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Title: The association of education with body mass index and waist circumference in the EPIC-PANACEA study
Author: Hermann, Silke
Rohrmann, Sabine
Linseisen, Jakob
May, Anne M.
Kunst, Anton
Besson, Herve
Romaguera, Dora
Travier, Noémie
Tormo, Maria Jose
Molina Montes, Esther
Dorronsoro, Miren
Barricarte, Aurelio
Rodriguez, Laudina
Crowe, Francesca L.
Khaw, Kay-Tee
Wareham, Nicholas J.
van Boeckel, Petra G. A.
Bueno de Mesquita, H. Bas
Overvad, Kim
Jakobsen, Marianne Uhre
Tjønneland, Anne
Halkjær, Jytte
Agnoli, Claudia
Mattiello, Amalia
Tumino, Rosario
Masala, Giovanna
Vineis, Paolo
Naska, Androniki
Orfanos, Philippos
Trichopoulou, Antonia
Kaaks, Rudolf
Bergmann, Manuela M.
Steffen, Annika
Van Guelpen, Bethany
Johansson, Ingegerd
Borgquist, Signe
Manjer, Jonas
Braaten, Tonje
Fagherazzi, Guy
Clavel-Chapelon, Françoise
Mouw, Traci
Norat, Teresa
Riboli, Elio
Rinaldi, Sabina
Slimani, Nadia
Peeters, Petra H. M.
Keywords: Pes corporal
Body weight
Issue Date: 17-Mar-2011
Publisher: BioMed Central
Abstract: Background: To examine the association of education with body mass index (BMI) and waist circumference (WC) in the European Prospective Investigation into Cancer and Nutrition (EPIC). Method: This study included 141,230 male and 336,637 female EPIC-participants, who were recruited between 1992 and 2000. Education, which was assessed by questionnaire, was classified into four categories; BMI and WC, measured by trained personnel in most participating centers, were modeled as continuous dependent variables. Associations were estimated using multilevel mixed effects linear regression models. Results: Compared with the lowest education level, BMI and WC were significantly lower for all three higher education categories, which was consistent for all countries. Women with university degree had a 2.1 kg/m(2) lower BMI compared with women with lowest education level. For men, a statistically significant, but less pronounced difference was observed (1.3 kg/m(2)). The association between WC and education level was also of greater magnitude for women: compared with the lowest education level, average WC of women was lower by 5.2 cm for women in the highest category. For men the difference was 2.9 cm. Conclusion: In this European cohort, there is an inverse association between higher BMI as well as higher WC and lower education level. Public Health Programs that aim to reduce overweight and obesity should primarily focus on the lower educated population.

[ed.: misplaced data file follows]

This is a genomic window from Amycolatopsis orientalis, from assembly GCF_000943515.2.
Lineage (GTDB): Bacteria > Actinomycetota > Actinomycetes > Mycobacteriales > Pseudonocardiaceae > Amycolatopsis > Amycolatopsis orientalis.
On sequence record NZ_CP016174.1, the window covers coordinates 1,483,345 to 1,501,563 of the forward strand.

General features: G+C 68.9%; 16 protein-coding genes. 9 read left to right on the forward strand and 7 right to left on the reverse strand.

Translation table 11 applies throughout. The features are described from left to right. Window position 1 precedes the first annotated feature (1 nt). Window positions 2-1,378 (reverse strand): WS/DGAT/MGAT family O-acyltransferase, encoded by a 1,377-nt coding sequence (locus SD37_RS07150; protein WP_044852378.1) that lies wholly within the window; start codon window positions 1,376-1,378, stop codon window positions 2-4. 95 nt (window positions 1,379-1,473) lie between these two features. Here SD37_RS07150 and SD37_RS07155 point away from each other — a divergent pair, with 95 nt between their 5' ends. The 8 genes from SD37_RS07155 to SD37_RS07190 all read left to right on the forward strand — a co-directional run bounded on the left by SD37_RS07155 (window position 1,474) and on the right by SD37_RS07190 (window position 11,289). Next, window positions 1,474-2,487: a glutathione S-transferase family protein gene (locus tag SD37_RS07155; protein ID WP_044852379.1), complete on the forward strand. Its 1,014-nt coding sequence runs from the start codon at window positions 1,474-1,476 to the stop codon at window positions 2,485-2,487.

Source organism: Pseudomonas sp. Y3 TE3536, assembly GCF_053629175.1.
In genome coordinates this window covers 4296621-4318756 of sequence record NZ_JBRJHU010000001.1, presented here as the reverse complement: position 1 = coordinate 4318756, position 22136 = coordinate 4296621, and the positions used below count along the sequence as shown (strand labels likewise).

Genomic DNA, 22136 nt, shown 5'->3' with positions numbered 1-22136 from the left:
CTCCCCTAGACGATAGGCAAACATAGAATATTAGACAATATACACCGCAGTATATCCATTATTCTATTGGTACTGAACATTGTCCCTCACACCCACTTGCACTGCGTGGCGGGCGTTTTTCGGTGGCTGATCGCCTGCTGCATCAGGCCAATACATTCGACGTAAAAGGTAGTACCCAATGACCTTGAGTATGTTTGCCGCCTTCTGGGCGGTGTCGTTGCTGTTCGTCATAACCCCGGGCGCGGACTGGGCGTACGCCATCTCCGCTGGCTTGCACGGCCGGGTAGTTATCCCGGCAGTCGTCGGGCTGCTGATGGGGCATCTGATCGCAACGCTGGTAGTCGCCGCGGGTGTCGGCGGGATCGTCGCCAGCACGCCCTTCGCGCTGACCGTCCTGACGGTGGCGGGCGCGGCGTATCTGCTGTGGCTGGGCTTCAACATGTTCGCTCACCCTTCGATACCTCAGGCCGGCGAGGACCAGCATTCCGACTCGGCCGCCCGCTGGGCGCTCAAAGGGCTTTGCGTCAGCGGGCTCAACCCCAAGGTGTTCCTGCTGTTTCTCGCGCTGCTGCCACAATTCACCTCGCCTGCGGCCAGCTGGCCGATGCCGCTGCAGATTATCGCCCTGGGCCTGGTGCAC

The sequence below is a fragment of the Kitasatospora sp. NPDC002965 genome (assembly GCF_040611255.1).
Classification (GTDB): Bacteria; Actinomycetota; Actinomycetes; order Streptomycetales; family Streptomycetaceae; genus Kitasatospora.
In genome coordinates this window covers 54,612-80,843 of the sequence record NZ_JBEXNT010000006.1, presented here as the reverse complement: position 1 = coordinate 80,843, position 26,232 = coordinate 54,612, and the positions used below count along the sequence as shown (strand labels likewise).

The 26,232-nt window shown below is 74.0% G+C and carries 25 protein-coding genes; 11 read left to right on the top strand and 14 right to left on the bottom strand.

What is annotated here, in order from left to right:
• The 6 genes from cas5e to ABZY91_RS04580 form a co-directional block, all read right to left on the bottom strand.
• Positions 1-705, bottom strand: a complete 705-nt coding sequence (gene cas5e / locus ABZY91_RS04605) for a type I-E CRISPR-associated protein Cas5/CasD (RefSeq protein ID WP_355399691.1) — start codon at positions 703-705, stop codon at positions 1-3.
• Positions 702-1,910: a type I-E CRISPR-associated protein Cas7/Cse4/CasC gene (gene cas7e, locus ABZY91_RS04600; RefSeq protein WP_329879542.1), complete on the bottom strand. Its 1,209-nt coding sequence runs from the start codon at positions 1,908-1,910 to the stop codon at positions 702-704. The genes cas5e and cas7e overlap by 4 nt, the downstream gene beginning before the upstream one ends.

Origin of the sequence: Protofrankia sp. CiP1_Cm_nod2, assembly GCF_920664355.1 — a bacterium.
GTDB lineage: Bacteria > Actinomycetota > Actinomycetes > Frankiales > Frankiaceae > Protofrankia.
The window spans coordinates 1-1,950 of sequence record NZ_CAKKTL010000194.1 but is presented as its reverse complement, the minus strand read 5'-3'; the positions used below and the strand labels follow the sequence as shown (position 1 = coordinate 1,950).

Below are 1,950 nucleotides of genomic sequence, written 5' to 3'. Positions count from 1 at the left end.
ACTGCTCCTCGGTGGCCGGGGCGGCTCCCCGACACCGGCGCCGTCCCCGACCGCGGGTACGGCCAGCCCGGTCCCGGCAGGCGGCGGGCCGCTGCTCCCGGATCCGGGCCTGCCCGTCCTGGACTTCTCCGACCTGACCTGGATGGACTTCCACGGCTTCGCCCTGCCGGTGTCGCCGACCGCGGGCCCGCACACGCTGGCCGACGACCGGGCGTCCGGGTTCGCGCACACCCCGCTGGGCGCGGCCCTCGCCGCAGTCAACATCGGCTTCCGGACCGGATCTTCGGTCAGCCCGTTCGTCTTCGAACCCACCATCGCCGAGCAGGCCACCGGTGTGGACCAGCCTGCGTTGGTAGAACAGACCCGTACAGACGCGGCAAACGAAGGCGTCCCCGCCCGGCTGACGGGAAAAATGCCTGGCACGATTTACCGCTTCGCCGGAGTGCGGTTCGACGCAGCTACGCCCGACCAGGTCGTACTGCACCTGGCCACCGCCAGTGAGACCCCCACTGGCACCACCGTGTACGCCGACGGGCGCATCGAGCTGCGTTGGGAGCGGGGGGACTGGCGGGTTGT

Note: Reproducció del document publicat a:
It is part of: BMC Public Health, 2011, Vol. 11:169
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Appears in Collections:Articles publicats en revistes (Institut d'lnvestigació Biomèdica de Bellvitge (IDIBELL))

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